The Real Thing: Flirt New Adult Romance - Cassie Mae

Eric Matua has one friend—his best friend and childhood sweetheart, who needs a place to stay for the summer. Mia Johnson has thousands of friends—who live in her computer. Along with her email chats and Facebook notifications, Mia also devours romance novels, spending countless hours with fictional characters, dreaming of her own Romeo to sweep her off her feet. When she starts receiving supersweet messages from a stranger who thinks she’s someone else, Mia begins to believe that real love is possible outside her virtual world.
 When the two friends become roommates, Mia finds herself falling harder than she ever thought she could. But Eric keeps his desires locked away, unsure of himself and his ability to give his best friend what she deserves in a boyfriend. As her advances are continually spurned, Mia splits her time between Eric and her computer. But she soon realizes she’s about to lose the only real thing she’s ever had.


This book bugged me, it really did. I kept expecting myself to enjoy it as the idea of two best friends falling in love is usually one of my favourite things, but there were few merits to this book.


I appreciated that Eric was Samoan, that he had anxiety, and that he dealt with self-confidence issues. I thought that this could make the book quite intriguing and give it a little depth. Alas...


Every chapter starts off with a social media post, and Em is literally addicted to her phone. I'm not sure why she doesn't put it on silent when she's around people, but she did need a wake up call to make her realise what she was missing out on. She literally had no friends in real life and seemed to be closer to people when she was further away from them. It made me uncomfortable to see how much she used her phone, especially while driving.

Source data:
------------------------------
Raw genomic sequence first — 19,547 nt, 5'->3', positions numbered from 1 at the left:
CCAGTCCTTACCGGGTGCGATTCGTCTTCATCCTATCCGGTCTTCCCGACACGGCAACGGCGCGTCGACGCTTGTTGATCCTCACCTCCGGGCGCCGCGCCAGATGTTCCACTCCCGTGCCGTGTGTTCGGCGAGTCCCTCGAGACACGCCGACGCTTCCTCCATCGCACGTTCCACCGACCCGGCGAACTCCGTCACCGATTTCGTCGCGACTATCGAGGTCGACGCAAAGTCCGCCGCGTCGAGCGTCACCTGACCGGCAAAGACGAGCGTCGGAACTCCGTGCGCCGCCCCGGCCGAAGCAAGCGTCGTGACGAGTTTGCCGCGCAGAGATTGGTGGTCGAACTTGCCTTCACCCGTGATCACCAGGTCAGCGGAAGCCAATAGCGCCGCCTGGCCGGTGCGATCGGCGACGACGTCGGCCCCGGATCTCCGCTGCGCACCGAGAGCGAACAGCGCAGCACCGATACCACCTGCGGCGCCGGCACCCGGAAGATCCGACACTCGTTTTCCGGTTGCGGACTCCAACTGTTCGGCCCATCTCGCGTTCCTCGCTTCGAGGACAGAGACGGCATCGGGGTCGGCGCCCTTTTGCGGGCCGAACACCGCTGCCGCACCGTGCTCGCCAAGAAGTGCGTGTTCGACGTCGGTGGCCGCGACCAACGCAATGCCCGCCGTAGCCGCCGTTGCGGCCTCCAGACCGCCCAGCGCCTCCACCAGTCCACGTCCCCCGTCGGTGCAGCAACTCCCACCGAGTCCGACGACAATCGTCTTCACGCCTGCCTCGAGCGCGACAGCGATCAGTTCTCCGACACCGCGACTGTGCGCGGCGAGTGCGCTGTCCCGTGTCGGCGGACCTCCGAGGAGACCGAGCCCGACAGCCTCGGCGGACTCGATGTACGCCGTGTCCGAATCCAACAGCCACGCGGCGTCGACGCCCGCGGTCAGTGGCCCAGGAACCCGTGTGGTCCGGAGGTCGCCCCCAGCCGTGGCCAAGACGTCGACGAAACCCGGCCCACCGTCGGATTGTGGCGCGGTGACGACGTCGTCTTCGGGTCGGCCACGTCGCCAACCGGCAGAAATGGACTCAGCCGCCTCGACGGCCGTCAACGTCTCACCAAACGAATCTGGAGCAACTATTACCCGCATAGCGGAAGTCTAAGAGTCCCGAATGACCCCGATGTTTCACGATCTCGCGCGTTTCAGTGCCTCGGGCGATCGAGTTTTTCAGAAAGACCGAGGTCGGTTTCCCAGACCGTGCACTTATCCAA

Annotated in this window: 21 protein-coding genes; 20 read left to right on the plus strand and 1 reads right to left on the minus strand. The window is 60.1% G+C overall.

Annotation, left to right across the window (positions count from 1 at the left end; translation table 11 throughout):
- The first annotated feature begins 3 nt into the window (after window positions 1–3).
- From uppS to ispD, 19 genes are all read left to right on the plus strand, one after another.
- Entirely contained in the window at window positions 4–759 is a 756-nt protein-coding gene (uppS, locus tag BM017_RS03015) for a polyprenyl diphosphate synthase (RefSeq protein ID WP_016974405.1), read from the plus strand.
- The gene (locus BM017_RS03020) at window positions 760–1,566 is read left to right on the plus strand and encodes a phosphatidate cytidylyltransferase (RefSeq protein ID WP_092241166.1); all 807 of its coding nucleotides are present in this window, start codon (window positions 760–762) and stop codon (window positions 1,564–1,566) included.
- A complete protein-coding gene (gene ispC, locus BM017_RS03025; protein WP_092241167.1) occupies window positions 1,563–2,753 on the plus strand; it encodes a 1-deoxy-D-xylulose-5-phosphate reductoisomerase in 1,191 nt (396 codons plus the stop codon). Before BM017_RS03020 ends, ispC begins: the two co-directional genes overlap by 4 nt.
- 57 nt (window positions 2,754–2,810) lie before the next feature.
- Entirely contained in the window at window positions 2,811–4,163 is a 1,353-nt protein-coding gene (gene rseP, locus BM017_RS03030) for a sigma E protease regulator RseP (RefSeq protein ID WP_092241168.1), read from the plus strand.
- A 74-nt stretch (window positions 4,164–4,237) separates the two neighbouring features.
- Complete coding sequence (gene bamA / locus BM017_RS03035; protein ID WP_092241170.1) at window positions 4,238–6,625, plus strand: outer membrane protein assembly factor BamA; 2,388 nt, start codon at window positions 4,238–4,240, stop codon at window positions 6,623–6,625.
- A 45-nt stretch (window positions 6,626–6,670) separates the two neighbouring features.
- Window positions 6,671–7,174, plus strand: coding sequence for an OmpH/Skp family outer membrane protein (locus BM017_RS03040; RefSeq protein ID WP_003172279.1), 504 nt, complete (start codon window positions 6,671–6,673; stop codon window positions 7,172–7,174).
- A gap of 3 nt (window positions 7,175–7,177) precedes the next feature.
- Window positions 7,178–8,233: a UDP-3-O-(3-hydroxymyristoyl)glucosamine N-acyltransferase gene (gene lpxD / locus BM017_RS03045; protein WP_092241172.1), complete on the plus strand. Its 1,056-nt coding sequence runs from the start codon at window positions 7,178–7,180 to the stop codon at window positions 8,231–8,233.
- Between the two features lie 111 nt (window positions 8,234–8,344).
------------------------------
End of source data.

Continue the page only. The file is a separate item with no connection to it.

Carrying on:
The way their relationship formed didn't quite make sense to me. Maybe I've read too many other good romance books or thought about the topic too much but it just seemed too...put together. It didn't feel real.


The Ali thing needed deepening. I wanted to see how this had influenced Eric and how he grew from it but it wasn't quite fleshed out enough for me to relate to it, and I felt like Em had more knowledge than we did.


The Scott subplot was also weird. If someone I dated said I couldn't be friends with a guy online, well, I wouldn't be dating them for very long. At first I thought the whole subplot was sweet but it turned strange and just unnecessary, and made me squirm.


This ultimately felt very over-dramatic and really most of the plot wasn't necessary.